mobile advertising is just taking off. But we are also witnessing innovative ways to get people in the
store in the first place.
In-store conversion rates are much higher than conversion rates for online shopping by an average
magnitude of about thirty to one. Despite this advantage, up to this point there has been no way to
directly connect online advertising to physical foot traffic in stores in the way online advertisers are paid
on a cost-per-click (CPC) basis. Mobile changes that -- it connects the online world with the physical
one. Shopkick is an innovative app that rewards shoppers with redeemable points and deals simply
by setting foot in featured stores. Aaron Emigh, Shopkick's Co-Founder and CTO explained that "the
fastest growing category in retail is actually not eCommerce; it is offline retail that is influenced by
online activities." Geo-location check-in services have allowed retailers to reward customers for
entering stores, yet are criticized for being imprecise and have realized only modest success.
Shopkick app addresses the issue of precision by using the smartphone's microphone to pick up a signal
transmitted within the store. This process better connects the advertising ability of the online to the
sales conversion prowess of the offline. We may even see new corresponding metrics arise in the vein
of CPC, such as clicks-per-store-visit.
It follows that consumer packaged goods (CPG) manufacturers have an endless world of new
opportunities to target their consumers in the store with the right message. They can provide their
retail partners with richer and more innovative product content, including product descriptions and
videos, which retailers can use to promote products. CPG manufacturers can also tap into customer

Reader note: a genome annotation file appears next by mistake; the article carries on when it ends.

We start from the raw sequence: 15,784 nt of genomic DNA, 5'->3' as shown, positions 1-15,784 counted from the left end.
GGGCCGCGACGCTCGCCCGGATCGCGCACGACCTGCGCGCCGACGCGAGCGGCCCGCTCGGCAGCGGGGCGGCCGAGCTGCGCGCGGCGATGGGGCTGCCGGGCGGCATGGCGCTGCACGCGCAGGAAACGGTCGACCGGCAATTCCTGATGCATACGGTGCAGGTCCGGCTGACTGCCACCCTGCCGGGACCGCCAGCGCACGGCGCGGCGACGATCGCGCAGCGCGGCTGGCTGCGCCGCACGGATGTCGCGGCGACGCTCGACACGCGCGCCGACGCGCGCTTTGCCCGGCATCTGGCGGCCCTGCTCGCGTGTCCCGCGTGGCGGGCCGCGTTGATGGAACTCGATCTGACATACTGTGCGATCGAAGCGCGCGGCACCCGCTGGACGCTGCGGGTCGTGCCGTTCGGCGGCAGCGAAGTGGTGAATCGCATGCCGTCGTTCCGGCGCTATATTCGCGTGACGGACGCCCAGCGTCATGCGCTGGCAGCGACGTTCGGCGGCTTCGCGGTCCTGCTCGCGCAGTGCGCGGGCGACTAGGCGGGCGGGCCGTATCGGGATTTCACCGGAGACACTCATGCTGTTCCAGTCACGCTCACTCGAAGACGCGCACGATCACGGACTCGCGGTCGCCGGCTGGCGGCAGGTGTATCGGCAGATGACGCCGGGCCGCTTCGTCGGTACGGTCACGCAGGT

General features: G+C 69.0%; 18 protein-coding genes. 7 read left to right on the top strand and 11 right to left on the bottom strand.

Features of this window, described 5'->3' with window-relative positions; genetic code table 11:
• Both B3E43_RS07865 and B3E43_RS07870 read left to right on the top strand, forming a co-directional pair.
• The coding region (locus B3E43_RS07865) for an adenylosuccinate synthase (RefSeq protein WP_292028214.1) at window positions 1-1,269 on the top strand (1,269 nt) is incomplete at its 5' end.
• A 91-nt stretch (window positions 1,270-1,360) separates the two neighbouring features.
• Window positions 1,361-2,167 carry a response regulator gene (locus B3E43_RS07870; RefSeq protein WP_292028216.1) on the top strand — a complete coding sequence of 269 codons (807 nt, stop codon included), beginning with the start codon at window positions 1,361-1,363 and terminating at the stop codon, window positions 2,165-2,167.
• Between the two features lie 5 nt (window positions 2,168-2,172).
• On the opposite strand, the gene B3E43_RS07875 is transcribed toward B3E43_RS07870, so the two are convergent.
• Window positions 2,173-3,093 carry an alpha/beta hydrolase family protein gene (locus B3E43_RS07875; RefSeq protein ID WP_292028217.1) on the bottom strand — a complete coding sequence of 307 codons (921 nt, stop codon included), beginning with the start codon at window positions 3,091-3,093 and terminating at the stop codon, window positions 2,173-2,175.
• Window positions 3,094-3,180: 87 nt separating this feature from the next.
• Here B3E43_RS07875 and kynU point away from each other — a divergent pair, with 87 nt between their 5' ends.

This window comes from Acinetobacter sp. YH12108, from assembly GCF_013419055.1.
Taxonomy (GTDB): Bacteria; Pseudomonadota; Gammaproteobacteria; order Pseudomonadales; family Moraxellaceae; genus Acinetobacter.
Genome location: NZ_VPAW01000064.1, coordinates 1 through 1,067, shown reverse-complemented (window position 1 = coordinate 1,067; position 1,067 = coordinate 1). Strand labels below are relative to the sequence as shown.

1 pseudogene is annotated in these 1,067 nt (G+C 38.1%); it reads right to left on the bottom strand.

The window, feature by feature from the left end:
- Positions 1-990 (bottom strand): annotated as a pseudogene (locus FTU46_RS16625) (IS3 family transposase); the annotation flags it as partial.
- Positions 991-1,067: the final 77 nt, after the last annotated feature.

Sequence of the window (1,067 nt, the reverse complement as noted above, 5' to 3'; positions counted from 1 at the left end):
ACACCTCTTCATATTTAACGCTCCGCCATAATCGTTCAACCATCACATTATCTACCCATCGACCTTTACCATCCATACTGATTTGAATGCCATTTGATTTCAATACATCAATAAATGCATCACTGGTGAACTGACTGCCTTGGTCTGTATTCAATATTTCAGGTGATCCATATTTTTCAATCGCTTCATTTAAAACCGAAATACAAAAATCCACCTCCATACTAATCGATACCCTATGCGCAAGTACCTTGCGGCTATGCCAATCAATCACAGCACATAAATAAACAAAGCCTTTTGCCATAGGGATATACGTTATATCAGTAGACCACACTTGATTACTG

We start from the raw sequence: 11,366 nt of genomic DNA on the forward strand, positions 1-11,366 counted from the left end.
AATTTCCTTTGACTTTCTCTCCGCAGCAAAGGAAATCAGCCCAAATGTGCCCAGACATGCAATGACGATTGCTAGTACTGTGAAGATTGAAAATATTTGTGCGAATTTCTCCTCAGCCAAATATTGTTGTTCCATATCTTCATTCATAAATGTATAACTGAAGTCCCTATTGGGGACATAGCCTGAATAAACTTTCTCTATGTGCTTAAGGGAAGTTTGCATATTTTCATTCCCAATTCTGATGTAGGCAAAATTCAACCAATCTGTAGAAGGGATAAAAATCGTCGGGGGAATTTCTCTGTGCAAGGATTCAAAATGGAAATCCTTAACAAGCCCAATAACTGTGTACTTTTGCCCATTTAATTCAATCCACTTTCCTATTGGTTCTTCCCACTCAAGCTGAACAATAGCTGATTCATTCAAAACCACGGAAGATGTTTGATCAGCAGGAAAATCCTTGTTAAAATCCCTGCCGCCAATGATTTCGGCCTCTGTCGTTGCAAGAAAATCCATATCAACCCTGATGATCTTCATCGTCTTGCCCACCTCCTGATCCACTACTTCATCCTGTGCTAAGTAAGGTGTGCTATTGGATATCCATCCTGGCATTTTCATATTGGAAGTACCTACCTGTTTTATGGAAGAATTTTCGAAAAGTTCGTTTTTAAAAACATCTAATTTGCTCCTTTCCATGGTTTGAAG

reviews to get feedback on their products and inform future launches. "Closing the feedback loop
is very important for manufacturers -- knowing what people are saying about your products is
incredibly valuable," said Bob Borchers, General Partner at Opus Capital. And now CPG manufacturers
can also go direct-to-customer with their own apps. For example, faced with declining hair care
category performance, P&G this summer launched My Beauty Adviser app, which helps users with
the 'overwhelming' task of shopping for beauty products by offering how-to's and beauty news. It
features a shopping list and an option to scan product barcodes to bring up reviews and ingredients.
Similarly, Kraft Foods' iFood Assistant app provides recipes, helps create shopping lists, and displays ads,
but it also interacts with and complements Kraft's Meal Planning Solution Center, an in-store kiosk.
A growing number of people are making purchases online with their mobile devices and retailers
must take advantage of this new channel. However, their efforts should not distract them from the
opportunity to harness the power of mobile to enhance brick-and-mortar retail. Mobile apps are
creating new ways for people to shop smarter, bringing the online offline to transform the retail
experience and entice people back to stores. As the adoption of tablet computers like the iPad
increases, the line between eCommerce and mCommerce will blur even further. We are witnessing
online commerce evolve to bridge the gap with brick-and-mortar retail, and stakeholders along all points
of the value chain should be loath to miss out on the opportunities this new dynamic is creating.
This article was originally published on AdAge.com